Isn’t Will Ironic? Don’t You Think?

As I work my way through Playing Shakespeare, I’m now at the selection on irony.  Barton admits that irony is very difficult to get right, because you’re left to interpret clues in the text which could go many different ways.  They then start by doing the “Brutus is an honorable man” speech, calling it the most obvious example and getting it out of the way. Who’s got another favorite example of a scene that is played for the irony?  One of the actors specifically asks about the difference between being “wry” and ironic, and though Barton seems to suggest that being wry has more to do with going for the laugh (smirk?), I’m not sure I fully understand his answer.

6 thoughts on “Isn’t Will Ironic? Don’t You Think?

  1. I'm not sure if he talks about this, because I've never owned a copy of Playing Shakespeare–until this Friday–(YAY!) and haven't caught up to you yet. But this example is one of my favorites I use in teaching. The fact that Antony repeats, over and over again, the word "honorable" and also that the word itself is sometimes responsible for taking up four beats in a ten beat line makes Antony's irony rather obvious: "For Brutus is an Hon-or-a-ble man. So are they all; all Hon-or-a-ble men. {…} And Brutus is an Honorable man. {…} And sure he is an Honorable man." Each time (5) capitalized and each time given the value and weight of four beats to speak one word.
    Antithetically, he speaks ironically of Caesar's Am-bi-ti-on the same way six times.

    Great stuff.

  2. I had a hard time following Barton on much of this one, as well. I think he was working in his own idiolect for much of it–the concept of "irony" is very powerful and important to him, but he seems to go roaring off into some terminological landscape that it's tricky for the rest of us to see into at all.

    It seemed to me that many of the actors shared my bafflement–the fellow playing Henry IV in the deposition scene in particular. Some of the others just seemed to give this air of trying to get through their lines without a fuss while John goes off into John-Land.

  3. I can definitely see that, Craig. You never know when a performance is going to measure
    "Ok, good, now on to the next thing" or a "Let's sit down and discuss it and then do it 3 times". (I realize that it is edited for television).

    What was it that Barton said about one of the sonnets, something about "You are scolding your mistress…" and the actor about to do the recitation looks at his page and says, "Oh, *thats* what it's about, is it?"

    By the way, I am coming to quite love Ben Kingsley's work. He seems like a real student of it, asking questions, delivering his best performance, all while freely admitting that he's shaking in his boots about whether he'll do it right.

    "I cannot kill my friend. [turns to guard] Kill my friend." – Ben Kingsley in "Sneakers" with Robert Redford

  4. Duane said: "One of the actors specifically asks about the difference between being “wry” and ironic, and though Barton seems to suggest that being wry has more to do with going for the laugh (smirk?), I’m not sure I fully understand his answer.

    Could he have meant that there can be wryness in irony, but being ironic isn't necessarily the same as being wry, yet can have a wryness to it? In any event, I always take into account the fact that these episodes are edited, as you mentioned before Duane, and encapsulated versions, attempting to get sometimes difficult concepts across in very little time.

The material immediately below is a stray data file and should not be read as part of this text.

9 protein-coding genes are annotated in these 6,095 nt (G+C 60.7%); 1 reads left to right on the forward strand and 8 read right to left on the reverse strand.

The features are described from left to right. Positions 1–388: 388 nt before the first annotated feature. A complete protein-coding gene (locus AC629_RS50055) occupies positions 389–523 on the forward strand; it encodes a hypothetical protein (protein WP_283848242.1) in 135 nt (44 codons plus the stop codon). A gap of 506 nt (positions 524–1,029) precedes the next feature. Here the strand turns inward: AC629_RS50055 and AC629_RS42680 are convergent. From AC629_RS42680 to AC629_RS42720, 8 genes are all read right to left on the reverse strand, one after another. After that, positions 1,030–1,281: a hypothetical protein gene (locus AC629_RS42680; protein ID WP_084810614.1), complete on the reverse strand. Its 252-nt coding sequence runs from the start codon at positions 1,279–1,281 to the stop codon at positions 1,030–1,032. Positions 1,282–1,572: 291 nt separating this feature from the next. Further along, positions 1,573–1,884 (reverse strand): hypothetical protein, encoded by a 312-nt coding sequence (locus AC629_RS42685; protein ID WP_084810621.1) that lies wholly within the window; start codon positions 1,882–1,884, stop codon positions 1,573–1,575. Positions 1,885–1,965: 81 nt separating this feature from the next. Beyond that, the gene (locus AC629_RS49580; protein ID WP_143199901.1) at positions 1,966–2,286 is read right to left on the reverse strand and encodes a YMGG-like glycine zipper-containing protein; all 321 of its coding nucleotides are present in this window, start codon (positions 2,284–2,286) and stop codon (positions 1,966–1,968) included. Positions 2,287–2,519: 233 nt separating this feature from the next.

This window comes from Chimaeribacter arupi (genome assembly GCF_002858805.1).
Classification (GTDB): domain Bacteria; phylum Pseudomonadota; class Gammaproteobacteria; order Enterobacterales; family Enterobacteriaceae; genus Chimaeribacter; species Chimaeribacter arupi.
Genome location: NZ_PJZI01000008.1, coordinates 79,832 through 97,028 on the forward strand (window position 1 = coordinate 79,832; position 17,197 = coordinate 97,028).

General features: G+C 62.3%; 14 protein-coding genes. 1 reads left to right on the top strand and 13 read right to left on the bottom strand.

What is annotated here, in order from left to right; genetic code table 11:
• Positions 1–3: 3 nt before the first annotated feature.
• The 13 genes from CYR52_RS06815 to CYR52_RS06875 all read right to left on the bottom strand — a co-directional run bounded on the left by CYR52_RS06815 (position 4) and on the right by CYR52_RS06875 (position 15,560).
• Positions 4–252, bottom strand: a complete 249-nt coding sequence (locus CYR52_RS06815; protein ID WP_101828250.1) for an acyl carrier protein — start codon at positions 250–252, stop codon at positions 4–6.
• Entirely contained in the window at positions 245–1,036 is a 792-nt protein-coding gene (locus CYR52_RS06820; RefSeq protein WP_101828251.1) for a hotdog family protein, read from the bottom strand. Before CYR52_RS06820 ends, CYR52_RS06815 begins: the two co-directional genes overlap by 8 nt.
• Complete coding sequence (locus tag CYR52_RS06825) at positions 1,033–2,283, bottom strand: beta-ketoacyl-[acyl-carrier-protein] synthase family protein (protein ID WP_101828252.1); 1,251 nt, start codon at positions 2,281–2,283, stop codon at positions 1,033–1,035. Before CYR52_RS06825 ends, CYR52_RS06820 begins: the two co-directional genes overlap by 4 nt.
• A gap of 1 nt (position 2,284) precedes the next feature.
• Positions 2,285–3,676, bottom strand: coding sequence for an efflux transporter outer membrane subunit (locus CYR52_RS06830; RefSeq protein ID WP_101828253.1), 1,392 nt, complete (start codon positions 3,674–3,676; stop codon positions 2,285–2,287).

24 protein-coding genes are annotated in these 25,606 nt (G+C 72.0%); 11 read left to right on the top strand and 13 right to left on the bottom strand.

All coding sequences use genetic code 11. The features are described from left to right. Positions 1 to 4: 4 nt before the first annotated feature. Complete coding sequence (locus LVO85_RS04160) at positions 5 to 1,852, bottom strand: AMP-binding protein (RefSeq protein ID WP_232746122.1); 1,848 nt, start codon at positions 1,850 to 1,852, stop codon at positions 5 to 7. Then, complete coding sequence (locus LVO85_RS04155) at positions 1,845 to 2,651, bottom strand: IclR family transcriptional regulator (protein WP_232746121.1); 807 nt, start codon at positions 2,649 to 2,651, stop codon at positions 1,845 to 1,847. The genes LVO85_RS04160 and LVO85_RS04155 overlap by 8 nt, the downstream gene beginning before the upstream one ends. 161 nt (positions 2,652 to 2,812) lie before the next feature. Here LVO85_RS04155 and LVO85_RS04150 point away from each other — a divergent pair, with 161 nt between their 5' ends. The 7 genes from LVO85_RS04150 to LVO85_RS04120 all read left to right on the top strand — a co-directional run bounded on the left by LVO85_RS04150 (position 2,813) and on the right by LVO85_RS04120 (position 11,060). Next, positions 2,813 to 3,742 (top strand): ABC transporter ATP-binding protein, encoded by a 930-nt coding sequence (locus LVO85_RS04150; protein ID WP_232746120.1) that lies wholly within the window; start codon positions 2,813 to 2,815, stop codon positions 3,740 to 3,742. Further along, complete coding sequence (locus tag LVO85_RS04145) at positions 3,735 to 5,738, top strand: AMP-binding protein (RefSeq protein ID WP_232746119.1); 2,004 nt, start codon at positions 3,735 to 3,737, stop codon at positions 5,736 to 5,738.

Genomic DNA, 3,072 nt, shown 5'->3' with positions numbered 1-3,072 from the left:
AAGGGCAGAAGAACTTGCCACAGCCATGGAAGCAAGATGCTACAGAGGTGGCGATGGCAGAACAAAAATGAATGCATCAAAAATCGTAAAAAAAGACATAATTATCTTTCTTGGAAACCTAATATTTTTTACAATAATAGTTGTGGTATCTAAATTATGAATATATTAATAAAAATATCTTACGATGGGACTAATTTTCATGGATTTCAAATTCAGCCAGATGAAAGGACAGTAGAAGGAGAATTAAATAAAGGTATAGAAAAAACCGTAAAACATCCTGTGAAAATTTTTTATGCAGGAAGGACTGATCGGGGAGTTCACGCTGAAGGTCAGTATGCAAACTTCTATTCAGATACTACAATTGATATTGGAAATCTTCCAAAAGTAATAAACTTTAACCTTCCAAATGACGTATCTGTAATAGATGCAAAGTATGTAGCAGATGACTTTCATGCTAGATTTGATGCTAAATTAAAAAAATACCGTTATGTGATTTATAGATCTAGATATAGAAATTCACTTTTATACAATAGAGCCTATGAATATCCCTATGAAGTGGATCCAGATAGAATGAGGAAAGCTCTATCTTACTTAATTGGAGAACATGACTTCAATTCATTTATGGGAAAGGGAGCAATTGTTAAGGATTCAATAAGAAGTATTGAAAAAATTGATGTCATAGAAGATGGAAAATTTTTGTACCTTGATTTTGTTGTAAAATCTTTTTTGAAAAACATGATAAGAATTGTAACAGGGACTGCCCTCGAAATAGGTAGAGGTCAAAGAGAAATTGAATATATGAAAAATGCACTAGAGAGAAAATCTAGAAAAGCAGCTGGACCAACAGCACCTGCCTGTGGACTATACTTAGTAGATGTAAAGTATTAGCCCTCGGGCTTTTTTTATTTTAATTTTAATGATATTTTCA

Checking the book, he does say that wryness is not ambiguous, but irony is. And, "I realize we've strayed here beyond something which is demonstrably and objectively present in the text to something much more subjective."

    All in all, I don't believe he was simply off on a high horse. It's fairly clear to me that his message was that irony and ambiguity go hand in hand, and that textually it's sometimes difficult to ferret out the irony unless we look for it very closely.
    The actual textual digging, (which he even skirts around somewhat in the book) and explaining how the method and means to go about it works, takes far longer than a 50 min. vid session would allow. You're going to have to forgo information which can sometimes make all the difference in the world towards clarification– deceptively simple in its ultimate explanation but– too time consuming to actually "explain" fully –even if one happens to be John Barton. 🙂
    His partner, Sir Peter Hall, does much more of the detailed textual work, which underlies Barton's theoretical stance, in his book, "Advice to the Players."

  5. I really must locate this series. Shame on me for only having a BlackBerry!

    I don't know how much it really counts as ironic, but I really love how I've seen Polonius' "To thine own self be true" speech acted recently. (In conjunction, I've also seen it used it several short stories in which it's definitely ironic.) But that's my latest point of interest.

  6. Hi Stacie,

    If you're at all interested in the art of acting Shakespeare, get it. It's $80, but it is a 4DVD set, so that's like $20/lesson. To watch Patrick Stewart, Judi Dench and Ian McKellen study with John Barton? Deal.

    I've often wondered about the irony of Polonius' speech. I hear people often complain, "Anybody who quotes that speech like it's words to live by doesn't get the irony!" Or do they? Is Polonius being deliberately ironic ("wink wink, nudge nudge, if you put on a good front people will trust you and you can get away with anything!"), or does it have more to do with the fact that he's not really listening to what he's saying (i.e. he's hardly one to talk about being true to yourself)? I think I may kick this up to a top level post so more people see it.

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